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An Analysis of Gross Domestic Product (GDP)

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An Analysis of Gross Domestic Product (GDP)

The current state of the economy in the United States has been slow in recent months. While the economy is not currently in a recession, we may eventually fall victim to the first recession we’ve had in nearly ten years. The economy in general is showing growth, just not much. It will be difficult to predict what exactly will happen to the US economy in the future. Many economists do not agree on what will become of the economy. Some feel that we will begin a recession over the next year, and some feel that there is significant policy implementation that will allow us to dodge a recession and regain our economic strength. There are many factors that make up the US economy. The means in which I will discuss the overall growth and current status of the economy is by analyzing the Gross Domestic Product, and discuss the factors that cause it to rise and fall.

The GDP is the total aggregate income of the United States. It is comprised of consumption, investment, government spending, and net exports. The GDP in the fourth quarter of 2000 grew at a 1.1% annual rate, the lowest since a 0.8% increase in the second quarter of 1995. The below par performance in GDP is due to those factors that comprise the GDP. The most important of which is consumption. Consumption in the United States has been less than expected mainly due to low consumer confidence. Consumer confidence has hit a 10 year low with an index of 106.8 as reported by Alan Greenspan. In the past 2 months the index number has plummeted nearly 22 points, the biggest decrease since the 1990-1991 recession. The reason for this recent drop in consumer confidence is due to several key factors. One factor is the poor performance of the stock market. The Dow Jones is down from its peak that was hit last year, but has now rebounded slightly. The Nasdaq took a dive with the decrease in the prices of tech stocks. The Nasdaq has fallen nearly 56% from its peak in March of 2000. The Wilshire 5000, which is a broader market, is also down by about 22%. Also a factor in dropping consumer confidence is the fear of more layoffs by major employers. The media has paid a lot of attention to large layoffs of companies, yet the labor markets still remain fairly tight. The natural rate of unemployment in the US is approximately 5%, which is higher than the actual rate...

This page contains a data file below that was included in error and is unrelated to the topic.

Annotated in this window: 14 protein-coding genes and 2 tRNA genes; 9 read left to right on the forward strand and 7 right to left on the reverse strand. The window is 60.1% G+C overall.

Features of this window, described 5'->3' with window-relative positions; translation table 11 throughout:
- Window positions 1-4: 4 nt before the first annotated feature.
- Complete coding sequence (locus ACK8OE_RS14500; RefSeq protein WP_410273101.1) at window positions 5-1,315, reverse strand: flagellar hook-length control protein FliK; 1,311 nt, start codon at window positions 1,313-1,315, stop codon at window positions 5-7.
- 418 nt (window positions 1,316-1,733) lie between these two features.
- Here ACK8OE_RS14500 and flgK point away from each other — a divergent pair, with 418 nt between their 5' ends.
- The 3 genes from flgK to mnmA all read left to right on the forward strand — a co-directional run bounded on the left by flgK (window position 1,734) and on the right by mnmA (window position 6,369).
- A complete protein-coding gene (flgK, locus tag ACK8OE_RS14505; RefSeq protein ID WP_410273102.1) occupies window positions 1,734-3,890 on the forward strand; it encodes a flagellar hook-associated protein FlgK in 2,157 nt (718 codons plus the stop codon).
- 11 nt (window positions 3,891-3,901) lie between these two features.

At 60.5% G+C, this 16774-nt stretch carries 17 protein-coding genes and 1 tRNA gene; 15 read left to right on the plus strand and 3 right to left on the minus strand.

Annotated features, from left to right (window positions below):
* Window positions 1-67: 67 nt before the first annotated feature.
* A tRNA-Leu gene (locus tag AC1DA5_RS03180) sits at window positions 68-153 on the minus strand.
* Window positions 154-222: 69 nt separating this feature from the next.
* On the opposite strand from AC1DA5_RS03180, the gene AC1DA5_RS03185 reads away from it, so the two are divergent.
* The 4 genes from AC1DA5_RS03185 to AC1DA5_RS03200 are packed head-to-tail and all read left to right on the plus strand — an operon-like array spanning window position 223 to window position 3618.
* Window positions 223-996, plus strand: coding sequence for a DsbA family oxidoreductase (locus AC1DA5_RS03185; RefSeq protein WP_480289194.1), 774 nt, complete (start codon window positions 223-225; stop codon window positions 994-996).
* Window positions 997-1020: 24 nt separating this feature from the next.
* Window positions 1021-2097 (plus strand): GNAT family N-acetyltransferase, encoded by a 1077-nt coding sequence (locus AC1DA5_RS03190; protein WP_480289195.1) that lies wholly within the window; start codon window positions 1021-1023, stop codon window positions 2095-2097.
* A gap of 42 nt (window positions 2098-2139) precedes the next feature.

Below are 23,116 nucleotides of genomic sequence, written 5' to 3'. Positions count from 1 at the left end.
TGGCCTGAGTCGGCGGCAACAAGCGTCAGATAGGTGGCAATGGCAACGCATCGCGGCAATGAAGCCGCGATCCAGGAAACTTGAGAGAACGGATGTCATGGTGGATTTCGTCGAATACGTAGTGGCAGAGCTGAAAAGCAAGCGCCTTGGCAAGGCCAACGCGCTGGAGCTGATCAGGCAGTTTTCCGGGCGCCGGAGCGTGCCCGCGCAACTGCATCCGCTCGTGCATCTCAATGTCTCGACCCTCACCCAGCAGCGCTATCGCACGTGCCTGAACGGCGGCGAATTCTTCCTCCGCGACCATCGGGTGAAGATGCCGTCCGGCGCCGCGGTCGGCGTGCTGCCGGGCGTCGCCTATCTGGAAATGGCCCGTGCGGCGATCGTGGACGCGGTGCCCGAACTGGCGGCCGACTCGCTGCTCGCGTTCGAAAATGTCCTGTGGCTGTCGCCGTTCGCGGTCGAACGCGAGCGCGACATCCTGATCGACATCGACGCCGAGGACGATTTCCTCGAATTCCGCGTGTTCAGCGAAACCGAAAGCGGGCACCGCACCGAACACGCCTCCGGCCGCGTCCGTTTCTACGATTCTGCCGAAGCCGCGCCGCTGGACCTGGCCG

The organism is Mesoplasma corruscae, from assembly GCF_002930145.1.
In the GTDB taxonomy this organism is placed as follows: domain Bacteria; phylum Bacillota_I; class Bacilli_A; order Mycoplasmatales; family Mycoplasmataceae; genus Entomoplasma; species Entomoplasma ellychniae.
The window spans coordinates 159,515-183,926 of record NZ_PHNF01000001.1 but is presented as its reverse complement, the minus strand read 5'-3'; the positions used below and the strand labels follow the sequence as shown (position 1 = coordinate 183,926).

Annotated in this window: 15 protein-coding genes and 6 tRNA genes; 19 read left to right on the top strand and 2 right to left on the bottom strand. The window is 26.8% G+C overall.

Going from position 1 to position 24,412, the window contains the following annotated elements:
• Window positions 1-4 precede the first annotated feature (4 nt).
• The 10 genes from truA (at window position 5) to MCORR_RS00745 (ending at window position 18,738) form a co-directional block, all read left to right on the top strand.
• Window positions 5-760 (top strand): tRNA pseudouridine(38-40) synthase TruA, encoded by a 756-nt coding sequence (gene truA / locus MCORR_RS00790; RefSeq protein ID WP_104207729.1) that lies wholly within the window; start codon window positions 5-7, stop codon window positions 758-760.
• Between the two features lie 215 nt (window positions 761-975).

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...ints on congress never materialized. If the rate of domestic spending had risen at the same rate as inflation, at the end of his presidency, the government would have had a surplus of almost 250 billion dollars. The way that supply-side economics works is by increasing the disposable income of the taxpayer, which will inevitably increase consumption. The theory is that if people get to retain more of the money that they earn they will work better and longer thus increasing productivity as well as the quality of goods. President Bush’s tax cut plan if done correctly will help greatly to get the US economy to increase its growth.

So is the United States in a recession? The answer is no it isn’t. The US has had a period of sluggish growth, but still it has been positive. The economy will have to grow at a negative rate over the next two quarters in order for the US to be in a recession. But is there cause for concern that a recession may occur? Yes there is, but the government’s interventions should keep the US from falling victim to recession. I believe that the economy will eventually pick itself back up and avoid a recession. The GDP will once again grow at a quick pace.